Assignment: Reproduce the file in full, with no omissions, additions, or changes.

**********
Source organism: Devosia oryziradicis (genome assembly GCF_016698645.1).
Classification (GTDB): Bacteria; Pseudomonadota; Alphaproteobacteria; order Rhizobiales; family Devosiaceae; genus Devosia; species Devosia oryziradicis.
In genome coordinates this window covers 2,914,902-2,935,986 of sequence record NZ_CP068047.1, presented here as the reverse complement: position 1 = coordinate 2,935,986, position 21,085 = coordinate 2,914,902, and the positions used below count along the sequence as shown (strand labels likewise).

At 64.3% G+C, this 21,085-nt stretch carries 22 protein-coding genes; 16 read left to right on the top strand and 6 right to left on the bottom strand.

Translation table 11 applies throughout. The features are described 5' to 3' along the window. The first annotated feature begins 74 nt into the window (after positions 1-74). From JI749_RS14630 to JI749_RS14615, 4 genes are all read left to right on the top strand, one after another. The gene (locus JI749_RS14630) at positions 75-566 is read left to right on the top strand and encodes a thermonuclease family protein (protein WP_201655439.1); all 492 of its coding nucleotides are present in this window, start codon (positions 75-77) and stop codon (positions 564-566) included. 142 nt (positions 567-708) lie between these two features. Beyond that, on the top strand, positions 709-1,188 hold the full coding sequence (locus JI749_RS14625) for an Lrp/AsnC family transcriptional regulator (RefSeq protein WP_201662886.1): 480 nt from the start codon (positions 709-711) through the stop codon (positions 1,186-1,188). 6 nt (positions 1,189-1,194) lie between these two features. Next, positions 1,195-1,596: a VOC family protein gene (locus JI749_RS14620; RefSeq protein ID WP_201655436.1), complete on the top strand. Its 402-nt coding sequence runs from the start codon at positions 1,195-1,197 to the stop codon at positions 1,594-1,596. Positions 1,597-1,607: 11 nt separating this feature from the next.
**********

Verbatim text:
Source organism: Devosia oryziradicis (genome assembly GCF_016698645.1).
Classification (GTDB): Bacteria; Pseudomonadota; Alphaproteobacteria; order Rhizobiales; family Devosiaceae; genus Devosia; species Devosia oryziradicis.
In genome coordinates this window covers 2,914,902-2,935,986 of sequence record NZ_CP068047.1, presented here as the reverse complement: position 1 = coordinate 2,935,986, position 21,085 = coordinate 2,914,902, and the positions used below count along the sequence as shown (strand labels likewise).

At 64.3% G+C, this 21,085-nt stretch carries 22 protein-coding genes; 16 read left to right on the top strand and 6 right to left on the bottom strand.

Translation table 11 applies throughout. The features are described 5' to 3' along the window. The first annotated feature begins 74 nt into the window (after positions 1-74). From JI749_RS14630 to JI749_RS14615, 4 genes are all read left to right on the top strand, one after another. The gene (locus JI749_RS14630) at positions 75-566 is read left to right on the top strand and encodes a thermonuclease family protein (protein WP_201655439.1); all 492 of its coding nucleotides are present in this window, start codon (positions 75-77) and stop codon (positions 564-566) included. 142 nt (positions 567-708) lie between these two features. Beyond that, on the top strand, positions 709-1,188 hold the full coding sequence (locus JI749_RS14625) for an Lrp/AsnC family transcriptional regulator (RefSeq protein WP_201662886.1): 480 nt from the start codon (positions 709-711) through the stop codon (positions 1,186-1,188). 6 nt (positions 1,189-1,194) lie between these two features. Next, positions 1,195-1,596: a VOC family protein gene (locus JI749_RS14620; RefSeq protein ID WP_201655436.1), complete on the top strand. Its 402-nt coding sequence runs from the start codon at positions 1,195-1,197 to the stop codon at positions 1,594-1,596. Positions 1,597-1,607: 11 nt separating this feature from the next.